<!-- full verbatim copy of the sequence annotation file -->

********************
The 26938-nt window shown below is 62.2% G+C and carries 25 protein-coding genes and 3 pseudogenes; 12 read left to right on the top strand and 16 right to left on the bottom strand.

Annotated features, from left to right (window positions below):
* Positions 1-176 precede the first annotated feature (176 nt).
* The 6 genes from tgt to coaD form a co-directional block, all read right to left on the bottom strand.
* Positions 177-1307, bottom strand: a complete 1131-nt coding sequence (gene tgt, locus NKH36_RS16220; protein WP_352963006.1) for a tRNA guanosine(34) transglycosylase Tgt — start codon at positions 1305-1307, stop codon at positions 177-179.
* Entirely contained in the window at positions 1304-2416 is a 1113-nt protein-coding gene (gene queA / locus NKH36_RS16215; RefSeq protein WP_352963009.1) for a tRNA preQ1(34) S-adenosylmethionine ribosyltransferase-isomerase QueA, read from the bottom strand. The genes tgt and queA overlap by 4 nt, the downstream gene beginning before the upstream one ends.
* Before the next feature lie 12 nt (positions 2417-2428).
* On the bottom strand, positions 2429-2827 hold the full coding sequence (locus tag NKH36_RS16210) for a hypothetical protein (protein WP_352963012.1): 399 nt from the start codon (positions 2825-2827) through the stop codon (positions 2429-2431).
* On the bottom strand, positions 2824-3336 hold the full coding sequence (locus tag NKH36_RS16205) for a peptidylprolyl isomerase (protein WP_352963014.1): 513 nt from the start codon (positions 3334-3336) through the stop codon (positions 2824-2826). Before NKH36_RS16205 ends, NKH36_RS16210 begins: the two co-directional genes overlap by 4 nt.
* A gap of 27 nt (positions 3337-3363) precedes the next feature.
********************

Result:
The 26938-nt window shown below is 62.2% G+C and carries 25 protein-coding genes and 3 pseudogenes; 12 read left to right on the top strand and 16 right to left on the bottom strand.

Annotated features, from left to right (window positions below):
* Positions 1-176 precede the first annotated feature (176 nt).
* The 6 genes from tgt to coaD form a co-directional block, all read right to left on the bottom strand.
* Positions 177-1307, bottom strand: a complete 1131-nt coding sequence (gene tgt, locus NKH36_RS16220; protein WP_352963006.1) for a tRNA guanosine(34) transglycosylase Tgt — start codon at positions 1305-1307, stop codon at positions 177-179.
* Entirely contained in the window at positions 1304-2416 is a 1113-nt protein-coding gene (gene queA / locus NKH36_RS16215; RefSeq protein WP_352963009.1) for a tRNA preQ1(34) S-adenosylmethionine ribosyltransferase-isomerase QueA, read from the bottom strand. The genes tgt and queA overlap by 4 nt, the downstream gene beginning before the upstream one ends.
* Before the next feature lie 12 nt (positions 2417-2428).
* On the bottom strand, positions 2429-2827 hold the full coding sequence (locus tag NKH36_RS16210) for a hypothetical protein (protein WP_352963012.1): 399 nt from the start codon (positions 2825-2827) through the stop codon (positions 2429-2431).
* On the bottom strand, positions 2824-3336 hold the full coding sequence (locus tag NKH36_RS16205) for a peptidylprolyl isomerase (protein WP_352963014.1): 513 nt from the start codon (positions 3334-3336) through the stop codon (positions 2824-2826). Before NKH36_RS16205 ends, NKH36_RS16210 begins: the two co-directional genes overlap by 4 nt.
* A gap of 27 nt (positions 3337-3363) precedes the next feature.